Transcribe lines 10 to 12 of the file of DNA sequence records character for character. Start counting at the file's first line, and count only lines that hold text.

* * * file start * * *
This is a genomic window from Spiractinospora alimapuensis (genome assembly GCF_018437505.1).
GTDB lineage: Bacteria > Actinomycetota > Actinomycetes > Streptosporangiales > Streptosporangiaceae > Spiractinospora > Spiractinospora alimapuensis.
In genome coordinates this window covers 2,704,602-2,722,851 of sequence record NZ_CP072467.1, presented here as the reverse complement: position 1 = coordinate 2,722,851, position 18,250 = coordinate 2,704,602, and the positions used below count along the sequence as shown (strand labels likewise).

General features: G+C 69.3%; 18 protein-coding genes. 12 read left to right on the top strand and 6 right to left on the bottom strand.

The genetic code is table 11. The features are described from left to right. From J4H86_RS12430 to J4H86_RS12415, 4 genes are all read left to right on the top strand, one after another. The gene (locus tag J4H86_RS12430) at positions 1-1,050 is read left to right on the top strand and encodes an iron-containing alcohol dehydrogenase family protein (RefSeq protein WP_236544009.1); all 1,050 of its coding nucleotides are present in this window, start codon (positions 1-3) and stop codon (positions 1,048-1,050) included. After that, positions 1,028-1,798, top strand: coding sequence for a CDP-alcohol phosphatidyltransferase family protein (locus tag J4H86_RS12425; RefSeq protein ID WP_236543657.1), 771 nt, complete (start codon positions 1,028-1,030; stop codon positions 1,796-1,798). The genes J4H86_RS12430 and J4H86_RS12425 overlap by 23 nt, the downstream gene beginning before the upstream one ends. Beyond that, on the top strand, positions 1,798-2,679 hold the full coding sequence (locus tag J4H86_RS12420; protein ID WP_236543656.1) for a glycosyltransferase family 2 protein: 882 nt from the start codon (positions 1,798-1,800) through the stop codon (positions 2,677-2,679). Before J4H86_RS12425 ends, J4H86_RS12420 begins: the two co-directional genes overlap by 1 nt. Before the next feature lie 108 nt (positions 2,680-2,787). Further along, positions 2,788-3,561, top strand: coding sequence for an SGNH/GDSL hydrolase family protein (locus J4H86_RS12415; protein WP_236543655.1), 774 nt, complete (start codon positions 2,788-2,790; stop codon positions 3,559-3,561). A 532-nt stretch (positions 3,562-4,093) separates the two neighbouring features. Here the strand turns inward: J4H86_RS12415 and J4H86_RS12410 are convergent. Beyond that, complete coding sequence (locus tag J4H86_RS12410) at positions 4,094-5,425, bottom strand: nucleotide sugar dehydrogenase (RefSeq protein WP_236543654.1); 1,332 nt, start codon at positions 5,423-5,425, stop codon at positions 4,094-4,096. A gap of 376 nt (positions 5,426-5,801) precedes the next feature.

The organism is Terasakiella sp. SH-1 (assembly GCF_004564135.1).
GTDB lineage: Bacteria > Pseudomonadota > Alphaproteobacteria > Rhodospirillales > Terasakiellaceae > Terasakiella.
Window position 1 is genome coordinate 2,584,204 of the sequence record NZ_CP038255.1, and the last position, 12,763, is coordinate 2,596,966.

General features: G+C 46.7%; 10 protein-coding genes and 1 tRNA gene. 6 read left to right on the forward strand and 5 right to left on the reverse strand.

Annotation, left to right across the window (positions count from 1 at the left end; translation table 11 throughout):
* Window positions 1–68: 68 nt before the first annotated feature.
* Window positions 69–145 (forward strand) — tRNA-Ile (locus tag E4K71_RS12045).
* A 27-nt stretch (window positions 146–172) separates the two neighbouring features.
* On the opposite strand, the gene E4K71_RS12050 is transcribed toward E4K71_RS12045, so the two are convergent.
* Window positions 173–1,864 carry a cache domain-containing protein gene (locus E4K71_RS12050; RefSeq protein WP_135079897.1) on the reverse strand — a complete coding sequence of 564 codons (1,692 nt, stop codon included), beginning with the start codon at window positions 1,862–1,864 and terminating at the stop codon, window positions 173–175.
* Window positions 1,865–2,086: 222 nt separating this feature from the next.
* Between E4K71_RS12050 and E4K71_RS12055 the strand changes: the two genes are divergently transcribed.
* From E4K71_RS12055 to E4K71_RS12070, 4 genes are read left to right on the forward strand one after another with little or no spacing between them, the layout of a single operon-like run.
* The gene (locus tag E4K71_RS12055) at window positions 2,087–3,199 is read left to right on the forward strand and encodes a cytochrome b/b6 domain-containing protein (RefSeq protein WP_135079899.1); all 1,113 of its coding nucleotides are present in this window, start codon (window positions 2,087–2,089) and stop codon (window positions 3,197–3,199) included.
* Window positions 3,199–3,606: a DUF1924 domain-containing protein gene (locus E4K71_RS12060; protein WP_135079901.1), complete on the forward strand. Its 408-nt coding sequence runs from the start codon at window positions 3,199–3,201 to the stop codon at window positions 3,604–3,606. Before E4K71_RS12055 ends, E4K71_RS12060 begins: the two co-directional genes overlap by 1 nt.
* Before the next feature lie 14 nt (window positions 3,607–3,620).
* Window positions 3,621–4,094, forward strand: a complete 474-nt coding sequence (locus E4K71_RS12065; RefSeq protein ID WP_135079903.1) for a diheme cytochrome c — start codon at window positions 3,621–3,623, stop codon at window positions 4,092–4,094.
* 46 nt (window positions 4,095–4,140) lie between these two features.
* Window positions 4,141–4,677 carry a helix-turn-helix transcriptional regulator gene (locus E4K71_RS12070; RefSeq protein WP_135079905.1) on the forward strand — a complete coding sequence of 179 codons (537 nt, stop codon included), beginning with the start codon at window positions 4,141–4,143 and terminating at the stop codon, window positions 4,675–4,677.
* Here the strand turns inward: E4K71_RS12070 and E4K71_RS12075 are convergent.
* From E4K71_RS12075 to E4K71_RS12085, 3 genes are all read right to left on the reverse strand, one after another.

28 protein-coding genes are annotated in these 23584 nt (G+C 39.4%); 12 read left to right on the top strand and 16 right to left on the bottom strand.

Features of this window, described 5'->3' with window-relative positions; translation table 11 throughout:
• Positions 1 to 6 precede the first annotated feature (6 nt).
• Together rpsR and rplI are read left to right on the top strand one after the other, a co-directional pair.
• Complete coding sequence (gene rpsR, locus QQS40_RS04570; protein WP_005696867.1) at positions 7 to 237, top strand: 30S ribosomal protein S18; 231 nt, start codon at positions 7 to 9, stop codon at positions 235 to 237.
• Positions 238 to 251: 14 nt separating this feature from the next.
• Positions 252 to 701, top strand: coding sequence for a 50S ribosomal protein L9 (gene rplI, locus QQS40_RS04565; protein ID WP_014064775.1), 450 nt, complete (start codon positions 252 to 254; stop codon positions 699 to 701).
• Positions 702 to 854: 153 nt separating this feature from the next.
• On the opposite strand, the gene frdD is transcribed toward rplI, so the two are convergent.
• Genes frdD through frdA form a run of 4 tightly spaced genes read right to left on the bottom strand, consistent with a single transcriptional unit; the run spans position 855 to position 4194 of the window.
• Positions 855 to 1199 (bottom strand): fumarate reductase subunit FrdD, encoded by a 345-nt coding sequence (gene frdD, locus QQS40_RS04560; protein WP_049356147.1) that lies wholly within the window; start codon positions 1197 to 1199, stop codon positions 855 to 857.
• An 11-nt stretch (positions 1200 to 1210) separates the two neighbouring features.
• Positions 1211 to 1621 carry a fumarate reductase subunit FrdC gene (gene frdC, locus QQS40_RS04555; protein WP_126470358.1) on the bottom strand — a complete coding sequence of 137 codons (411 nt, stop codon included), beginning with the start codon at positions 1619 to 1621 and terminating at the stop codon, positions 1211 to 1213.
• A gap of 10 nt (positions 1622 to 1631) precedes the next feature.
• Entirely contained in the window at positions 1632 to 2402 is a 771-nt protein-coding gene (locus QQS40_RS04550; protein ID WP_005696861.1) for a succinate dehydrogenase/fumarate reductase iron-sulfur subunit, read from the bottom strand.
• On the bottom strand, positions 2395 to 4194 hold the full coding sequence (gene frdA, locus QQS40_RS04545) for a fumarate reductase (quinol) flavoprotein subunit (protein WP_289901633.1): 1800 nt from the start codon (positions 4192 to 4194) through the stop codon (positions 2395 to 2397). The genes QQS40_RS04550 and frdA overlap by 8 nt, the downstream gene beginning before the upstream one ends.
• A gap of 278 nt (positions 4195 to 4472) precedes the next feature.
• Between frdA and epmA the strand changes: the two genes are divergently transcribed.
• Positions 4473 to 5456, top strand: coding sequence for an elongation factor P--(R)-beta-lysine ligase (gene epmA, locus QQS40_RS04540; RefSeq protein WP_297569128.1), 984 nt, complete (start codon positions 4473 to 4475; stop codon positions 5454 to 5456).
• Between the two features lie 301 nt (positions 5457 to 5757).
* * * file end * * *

Annotation, left to right across the window (positions count from 1 at the left end; translation table 11 throughout):
* Window positions 1–68: 68 nt before the first annotated feature.
* Window positions 69–145 (forward strand) — tRNA-Ile (locus tag E4K71_RS12045).